CEED was designed to promote career success and help seal the “leaky pipeline” for URB researchers with a purposefully designed program of multi-level mentoring, targeted coursework, monthly seminar series, and networking opportunities. In this study, we aimed to quantify CEED’s effect on several key outcomes by comparing ICRE CEED Scholars to a matched set of ICRE URB trainees not enrolled in CEED using data collected from 2007 to 2017. Our findings indicate participating in CEED can promote career success, thus contributing to retaining URB researchers in the pipeline, and expanding and diversifying the biomedical research workforce. CEED Scholars were significantly more likely to have peer-reviewed publications and hold academic positions at the assistant professor level. There were also more CEED Scholars holding tenure track positions, although this finding did not reach statistical significance. There were also more CEED Scholars with career development awards or research project grants, but these results also did not reach statistical significance. Notably, this success is beginning to be recognized outside the ICRE. CEED leadership is working with other divisions and departments to introduce CEED into the interviewing process for fellowship and junior faculty positions as a potential component of their experience, which may reinforce to URB interviewees the University’s commitment to breaking down the barriers to biomedical research careers.6 CEED has also been recognized with the University of Pittsburgh Chancellor’s Affirmative Action Award.Reference Barlow11
The literature describes other programs designed to promote URB faculty development and recruitment in biomedical research,Reference Adanga2, Reference McGee, Saran and Krulwich4, Reference Beech12– Reference Daley19 and includes at least one program in which developers noted participation was tied to enhanced inclusion, although there was no specific intent to achieve this outcome.Reference Byington20 In those designed specifically for URB participants, most reported on the availability and characteristics of their programs, and evaluated their programs on the basis of the number of grant applications and manuscripts produced or satisfaction with program content.Reference Beech12 Of those we examined, none compared their program participants with a comparison group.
This study’s limitations include the fact that CEED participants self-select into the program (and acceptance is based on a competitive process as described above). However, participants in the ICRE programs also self-select and would self-identify as interested in research. Nevertheless, it is possible that those who elect to participate in a program such as CEED are different in important, unknown ways from those who do not. An additional limitation is the potential confounding effect of mentoring. While mentoring is a key programmatic component of CEED, it is also a part of the larger ICRE (to which CEED belongs). As a result, it is possible that scholars who benefited from CEED also benefited from effective ICRE mentorship. However, since mentoring was implemented across the numerous programs of the ICRE with a higher degree of variability (i.e. degree programs vs career development programs), it is possible that any effect due to the CEED program was underestimated since non-CEED ICRE trainees may have also received effective mentoring. Lastly, the retrospective design of the study allows for biases to impact the overall study results, which ultimately limits our ability to draw any causal conclusions. While propensity score matching helps to mitigate these biases by controlling for known confounding, it cannot prevent unknown confounding.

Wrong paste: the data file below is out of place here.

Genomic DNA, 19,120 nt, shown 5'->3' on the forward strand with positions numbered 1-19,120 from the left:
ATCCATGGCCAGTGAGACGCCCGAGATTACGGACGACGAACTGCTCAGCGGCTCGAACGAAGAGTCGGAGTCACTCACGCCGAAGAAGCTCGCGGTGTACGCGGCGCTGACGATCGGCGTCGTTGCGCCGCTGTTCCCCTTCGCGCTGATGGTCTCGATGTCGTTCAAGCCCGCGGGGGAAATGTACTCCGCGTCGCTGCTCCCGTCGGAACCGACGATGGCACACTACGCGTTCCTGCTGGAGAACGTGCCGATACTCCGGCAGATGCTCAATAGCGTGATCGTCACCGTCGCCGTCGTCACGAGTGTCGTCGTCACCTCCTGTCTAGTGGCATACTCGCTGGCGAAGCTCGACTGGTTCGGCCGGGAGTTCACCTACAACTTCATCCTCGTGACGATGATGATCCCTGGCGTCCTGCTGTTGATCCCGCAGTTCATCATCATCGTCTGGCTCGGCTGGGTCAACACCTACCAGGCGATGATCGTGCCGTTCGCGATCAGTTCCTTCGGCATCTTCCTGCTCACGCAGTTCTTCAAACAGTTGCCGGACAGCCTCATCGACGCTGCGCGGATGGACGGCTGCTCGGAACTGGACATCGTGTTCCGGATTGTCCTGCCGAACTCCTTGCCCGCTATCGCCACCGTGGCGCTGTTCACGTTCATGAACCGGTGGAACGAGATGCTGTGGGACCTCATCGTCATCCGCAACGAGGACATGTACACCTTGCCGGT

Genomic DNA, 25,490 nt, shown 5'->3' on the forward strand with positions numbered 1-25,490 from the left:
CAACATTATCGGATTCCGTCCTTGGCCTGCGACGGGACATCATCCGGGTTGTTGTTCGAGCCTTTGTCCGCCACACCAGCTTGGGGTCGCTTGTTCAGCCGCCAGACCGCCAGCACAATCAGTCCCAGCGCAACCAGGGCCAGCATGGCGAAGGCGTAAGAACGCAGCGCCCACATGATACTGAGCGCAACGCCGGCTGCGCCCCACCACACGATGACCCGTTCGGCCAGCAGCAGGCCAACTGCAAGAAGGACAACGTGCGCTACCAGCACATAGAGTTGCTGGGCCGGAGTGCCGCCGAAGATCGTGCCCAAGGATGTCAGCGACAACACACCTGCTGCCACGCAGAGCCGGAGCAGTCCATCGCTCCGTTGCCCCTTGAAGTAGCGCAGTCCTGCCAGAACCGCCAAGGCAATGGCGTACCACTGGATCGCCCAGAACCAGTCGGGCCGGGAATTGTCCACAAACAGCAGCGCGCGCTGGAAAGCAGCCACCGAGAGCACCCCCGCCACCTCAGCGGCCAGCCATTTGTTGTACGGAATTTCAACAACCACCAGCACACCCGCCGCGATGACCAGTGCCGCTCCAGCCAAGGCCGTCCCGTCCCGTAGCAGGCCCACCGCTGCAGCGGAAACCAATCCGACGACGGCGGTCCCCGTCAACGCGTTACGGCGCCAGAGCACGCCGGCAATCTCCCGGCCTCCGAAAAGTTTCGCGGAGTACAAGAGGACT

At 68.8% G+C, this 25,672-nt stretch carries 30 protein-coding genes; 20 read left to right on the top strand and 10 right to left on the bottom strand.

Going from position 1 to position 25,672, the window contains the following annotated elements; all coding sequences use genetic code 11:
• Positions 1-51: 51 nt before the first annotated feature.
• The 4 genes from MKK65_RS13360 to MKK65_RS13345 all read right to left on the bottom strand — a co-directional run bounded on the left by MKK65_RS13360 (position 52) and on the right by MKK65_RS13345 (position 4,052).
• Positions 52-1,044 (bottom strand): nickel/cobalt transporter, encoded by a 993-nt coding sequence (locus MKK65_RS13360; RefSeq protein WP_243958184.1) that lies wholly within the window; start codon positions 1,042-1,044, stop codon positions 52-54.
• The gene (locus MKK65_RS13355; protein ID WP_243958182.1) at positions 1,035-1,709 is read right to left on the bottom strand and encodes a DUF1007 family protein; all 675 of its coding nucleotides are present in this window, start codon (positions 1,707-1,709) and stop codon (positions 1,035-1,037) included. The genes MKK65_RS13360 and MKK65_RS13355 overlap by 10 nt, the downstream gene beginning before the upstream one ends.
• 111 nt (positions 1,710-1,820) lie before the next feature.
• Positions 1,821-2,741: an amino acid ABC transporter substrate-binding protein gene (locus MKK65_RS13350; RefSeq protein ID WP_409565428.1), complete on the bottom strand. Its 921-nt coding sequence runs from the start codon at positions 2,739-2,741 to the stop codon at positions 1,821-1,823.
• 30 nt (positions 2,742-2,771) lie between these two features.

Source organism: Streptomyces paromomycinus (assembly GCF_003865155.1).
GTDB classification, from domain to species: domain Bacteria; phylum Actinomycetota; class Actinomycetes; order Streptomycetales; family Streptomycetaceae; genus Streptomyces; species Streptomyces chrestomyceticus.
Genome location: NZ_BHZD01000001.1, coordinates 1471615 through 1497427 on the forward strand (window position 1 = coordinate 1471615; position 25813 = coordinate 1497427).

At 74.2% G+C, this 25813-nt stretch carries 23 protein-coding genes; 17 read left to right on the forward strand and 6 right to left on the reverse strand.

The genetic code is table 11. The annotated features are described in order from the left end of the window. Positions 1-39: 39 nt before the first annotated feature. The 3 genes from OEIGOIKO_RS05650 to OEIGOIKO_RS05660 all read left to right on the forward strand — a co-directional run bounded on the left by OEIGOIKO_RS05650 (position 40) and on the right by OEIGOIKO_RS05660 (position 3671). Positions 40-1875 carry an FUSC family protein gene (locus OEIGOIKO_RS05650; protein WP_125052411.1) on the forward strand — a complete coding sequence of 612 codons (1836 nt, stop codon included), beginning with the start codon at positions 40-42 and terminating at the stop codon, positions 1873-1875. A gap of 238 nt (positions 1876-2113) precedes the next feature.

Our results allow CEED to quantify 10 years of successful advancement of the careers of URB investigators and faculty while expanding the retention of diverse faculty. Because CEED has been successful despite the challenges of a small demographic pool and constrained funding, we believe it is likely other institutions will be able to replicate our results by following our program’s model.
The authors wish to thank the CEED Executive Committee (Sonya Borrero, Paula Davis, Patricia Documet, Willa Marlene Doswell, Michael Fine, Alejandro Hoberman, Chenits Pettigrew, Jeannette South-Paul, and Galen Switzer) and the CEED Monthly Seminar speakers (Esa Davis, Paula Davis, Chyren Hunter, Sandra Murray, Lis Nielsen, Jeannette South-Paul, Natasha Tokowicz, Mary Walsh, and Jennifer Woodward), all of whom have given generously of their time and expertise. The authors also are grateful for the assistance of Joe Weiss, Lindsay Bell, and Yan Huang.
Research reported in this publication was supported by the National Center for Advancing Translational Sciences of the National Institutes of Health under Award Numbers UL1TR000005 and UL1TR001857. The content is solely the responsibility of the authors and does not necessarily represent the official views of the National Institutes of Health.
The authors have no conflicts of interest to declare.
Selected results were included within a poster presented at the 2018 Association for Clinical and Translational Science Annual Meeting.
To view supplementary material for this article, please visit https://doi.org/10.1017/cts.2019.364